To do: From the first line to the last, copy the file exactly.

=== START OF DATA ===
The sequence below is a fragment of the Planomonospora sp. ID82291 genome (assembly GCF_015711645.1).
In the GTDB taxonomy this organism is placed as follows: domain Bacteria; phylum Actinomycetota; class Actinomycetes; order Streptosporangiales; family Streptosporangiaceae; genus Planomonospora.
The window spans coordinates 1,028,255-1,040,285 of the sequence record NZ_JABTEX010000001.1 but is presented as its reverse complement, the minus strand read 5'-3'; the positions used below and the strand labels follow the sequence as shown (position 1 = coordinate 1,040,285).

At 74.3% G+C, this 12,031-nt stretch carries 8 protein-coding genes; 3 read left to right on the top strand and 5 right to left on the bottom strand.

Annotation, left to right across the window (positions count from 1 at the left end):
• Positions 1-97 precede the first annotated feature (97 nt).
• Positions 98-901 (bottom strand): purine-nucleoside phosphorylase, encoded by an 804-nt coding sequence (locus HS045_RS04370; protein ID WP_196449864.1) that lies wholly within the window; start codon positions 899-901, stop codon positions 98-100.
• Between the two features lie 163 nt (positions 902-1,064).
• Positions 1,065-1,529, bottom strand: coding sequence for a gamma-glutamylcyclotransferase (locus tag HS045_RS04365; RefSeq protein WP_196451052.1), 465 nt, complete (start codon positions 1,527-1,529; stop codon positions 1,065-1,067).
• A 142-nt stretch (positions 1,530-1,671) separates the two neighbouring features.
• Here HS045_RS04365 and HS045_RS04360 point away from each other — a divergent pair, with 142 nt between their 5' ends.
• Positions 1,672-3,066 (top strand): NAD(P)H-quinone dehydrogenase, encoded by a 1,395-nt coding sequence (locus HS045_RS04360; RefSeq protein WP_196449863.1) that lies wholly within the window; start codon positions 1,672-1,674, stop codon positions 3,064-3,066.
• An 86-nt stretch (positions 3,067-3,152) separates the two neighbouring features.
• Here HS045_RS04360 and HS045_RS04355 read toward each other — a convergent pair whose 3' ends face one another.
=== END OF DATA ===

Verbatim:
The sequence below is a fragment of the Planomonospora sp. ID82291 genome (assembly GCF_015711645.1).
In the GTDB taxonomy this organism is placed as follows: domain Bacteria; phylum Actinomycetota; class Actinomycetes; order Streptosporangiales; family Streptosporangiaceae; genus Planomonospora.
The window spans coordinates 1,028,255-1,040,285 of the sequence record NZ_JABTEX010000001.1 but is presented as its reverse complement, the minus strand read 5'-3'; the positions used below and the strand labels follow the sequence as shown (position 1 = coordinate 1,040,285).

At 74.3% G+C, this 12,031-nt stretch carries 8 protein-coding genes; 3 read left to right on the top strand and 5 right to left on the bottom strand.

Annotation, left to right across the window (positions count from 1 at the left end):
• Positions 1-97 precede the first annotated feature (97 nt).
• Positions 98-901 (bottom strand): purine-nucleoside phosphorylase, encoded by an 804-nt coding sequence (locus HS045_RS04370; protein ID WP_196449864.1) that lies wholly within the window; start codon positions 899-901, stop codon positions 98-100.
• Between the two features lie 163 nt (positions 902-1,064).
• Positions 1,065-1,529, bottom strand: coding sequence for a gamma-glutamylcyclotransferase (locus tag HS045_RS04365; RefSeq protein WP_196451052.1), 465 nt, complete (start codon positions 1,527-1,529; stop codon positions 1,065-1,067).
• A 142-nt stretch (positions 1,530-1,671) separates the two neighbouring features.
• Here HS045_RS04365 and HS045_RS04360 point away from each other — a divergent pair, with 142 nt between their 5' ends.
• Positions 1,672-3,066 (top strand): NAD(P)H-quinone dehydrogenase, encoded by a 1,395-nt coding sequence (locus HS045_RS04360; RefSeq protein WP_196449863.1) that lies wholly within the window; start codon positions 1,672-1,674, stop codon positions 3,064-3,066.
• An 86-nt stretch (positions 3,067-3,152) separates the two neighbouring features.
• Here HS045_RS04360 and HS045_RS04355 read toward each other — a convergent pair whose 3' ends face one another.